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duck-rabbit. A line drawing consisting of two open ovals, a circle and a dot representing an eye. Look at it one way, and you see a duck, the ovals as a beak. Look at it another way, and you see a rabbit, the ovals as ears. Nothing on the page settles the matter. Here were the lines on my page. A dirty magazine, Caleb’s accusations, and my father’s denials, nothing to determine which version was right. But unlike the duck-rabbit, this one mattered. Everything important to me depended on it. “I’m your dad, Iris. You can’t lose faith in me.” I didn’t want to lose faith in him. It would be easier if Caleb was the one lying. At ten, he had no idea how much damage he was doing. I could forgive Caleb. So, could my dad. But if my dad was the bad guy, I didn’t think I could forgive him. I looked into his face and remembered how I’d always seen him. A hero, hard, disciplined, sworn to protect the innocent and defeat the wicked. The Hustler made sense for a man and a widower. But the rest didn’t fit. Caleb must have lied. “I’ll talk to him again,” I said. “He’ll just lie again.” “I think I can tell when my son is lying,” I said. “It’s not rocket science,” He shook his head. “Let me know what he says.” “Sure.” I gathered my purse and keys. **** When I picked Caleb up from school, he seemed pleased to miss the hour long bus ride. “Does this mean that I won’t have to go to Grandpa’s anymore?” he asked as we pulled away. “No,” I said. “It doesn’t mean anything. I took a day off. But I have to work tomorrow. I have nowhere else to leave you.” “I could stay by myself.” I stopped at a red light. “You have to be twelve.” “You want me to spend my afternoons looking at girls’ twats?” “Caleb!” “It’s OK. You know I might start to enjoy it.” He giggled oddly. “Isn’t that what real men do?” I took my eyes off the road to stare at him. “I went to his house today.” The driver behind me honked. I resisted the impulse to give him the finger. I released the brake and set off slowly. “I figured out what happened.” I spoke with more conviction than I felt, the way they did on the late night cop shows.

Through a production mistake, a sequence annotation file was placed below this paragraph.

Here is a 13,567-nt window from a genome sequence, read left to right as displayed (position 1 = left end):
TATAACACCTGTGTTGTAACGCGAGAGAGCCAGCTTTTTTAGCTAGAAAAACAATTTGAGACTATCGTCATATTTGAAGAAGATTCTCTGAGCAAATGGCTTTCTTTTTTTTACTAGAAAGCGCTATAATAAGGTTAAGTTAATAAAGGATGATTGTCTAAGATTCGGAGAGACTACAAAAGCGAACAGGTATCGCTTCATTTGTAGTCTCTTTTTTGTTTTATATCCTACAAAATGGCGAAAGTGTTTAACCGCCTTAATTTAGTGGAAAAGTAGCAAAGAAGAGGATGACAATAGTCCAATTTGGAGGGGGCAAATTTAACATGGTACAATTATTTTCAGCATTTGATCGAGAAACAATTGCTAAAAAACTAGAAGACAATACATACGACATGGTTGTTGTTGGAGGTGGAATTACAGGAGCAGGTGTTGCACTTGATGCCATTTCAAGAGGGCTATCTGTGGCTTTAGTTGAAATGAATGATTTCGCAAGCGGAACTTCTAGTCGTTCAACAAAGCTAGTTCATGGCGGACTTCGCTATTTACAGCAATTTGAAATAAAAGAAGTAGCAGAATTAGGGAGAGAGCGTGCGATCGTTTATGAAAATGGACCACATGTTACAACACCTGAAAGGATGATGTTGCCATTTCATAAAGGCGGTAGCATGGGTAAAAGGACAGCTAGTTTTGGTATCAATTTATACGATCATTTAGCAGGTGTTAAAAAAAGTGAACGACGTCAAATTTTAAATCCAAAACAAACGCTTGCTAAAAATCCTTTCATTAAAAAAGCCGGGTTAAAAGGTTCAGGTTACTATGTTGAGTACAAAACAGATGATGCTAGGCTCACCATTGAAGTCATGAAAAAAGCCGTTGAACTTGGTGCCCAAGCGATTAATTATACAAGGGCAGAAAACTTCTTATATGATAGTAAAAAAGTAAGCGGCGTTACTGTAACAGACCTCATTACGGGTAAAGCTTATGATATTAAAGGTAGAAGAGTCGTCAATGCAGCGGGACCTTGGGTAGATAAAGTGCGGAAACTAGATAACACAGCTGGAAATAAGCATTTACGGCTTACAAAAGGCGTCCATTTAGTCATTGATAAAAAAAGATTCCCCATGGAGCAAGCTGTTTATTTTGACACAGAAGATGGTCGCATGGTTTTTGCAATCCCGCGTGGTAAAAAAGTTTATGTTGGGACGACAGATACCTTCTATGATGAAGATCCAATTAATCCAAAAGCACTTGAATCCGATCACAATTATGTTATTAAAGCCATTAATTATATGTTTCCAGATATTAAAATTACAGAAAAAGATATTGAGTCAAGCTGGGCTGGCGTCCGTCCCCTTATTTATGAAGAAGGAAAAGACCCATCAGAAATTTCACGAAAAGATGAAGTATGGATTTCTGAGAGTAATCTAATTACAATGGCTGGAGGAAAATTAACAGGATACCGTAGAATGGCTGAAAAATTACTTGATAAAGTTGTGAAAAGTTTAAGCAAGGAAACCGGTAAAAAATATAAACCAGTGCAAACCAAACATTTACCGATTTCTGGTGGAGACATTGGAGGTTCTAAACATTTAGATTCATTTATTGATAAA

“Oh yeah?” “You found the magazine in the bathroom.” “No.” He shook his head firmly. “And then he punished you and you got mad and wanted to get back at him by making up this story.” I watched Caleb out of the corner of my eye. He was shaking his head and staring out the window, not confessing and apologizing as I’d hoped. “Talk to me,” I murmured. I stopped at another light. “What’s the point? You never believe me.” He opened the passenger door. “I hate you.” He left the car, moved to the sidewalk, and stood contemplating his next move. I pulled over and watched him for a few seconds. He was too thin, all long limbs jutting at uncertain angles. I’d let him down again. I called through the open window, “Come back. I promise to listen to you.” He dragged his feet on the tarmac and then sat in the back seat. “You’re the only person I have. You have to trust me.” I turned around and gripped his hand. “Of course I trust you. But I trust Grandpa too. Look…I love him just like you love me. He was always there for me. It’s hard for me to believe that he did a terrible thing, especially when he says he didn’t.” I sighed deeply, and said, as much to myself as to him. “What am I supposed to do?” He pushed aside his too-long, copper hair and looked into my eyes. “Trust me. I’m telling the truth. And I’m your kid. You’re supposed to love me most.” **** Caleb stuck to his story, as did my dad. Neither of them ever admitted lying, no matter how often I questioned them. I suggested putting them in a room together to confront each other, but Caleb refused. I didn’t think I could bear it–hurting one or other of them. But in the end, I had to choose. I worked out a plan where Caleb took a bus to the Boys and Girls club in the afternoons. He didn’t like it much but he grumbled less than he had before and learned ping pong and made a couple of friends. When he turns twelve I’ll let him stay by himself for those few hours. My dad took my decision hard. I tried to tell him it didn’t mean I believed he was guilty, but he just rolled his eyes. One day we’ll get things back to normal.

Cirque, Vol. 7 No. 1  

A Literary Journal for the North Pacific Rim

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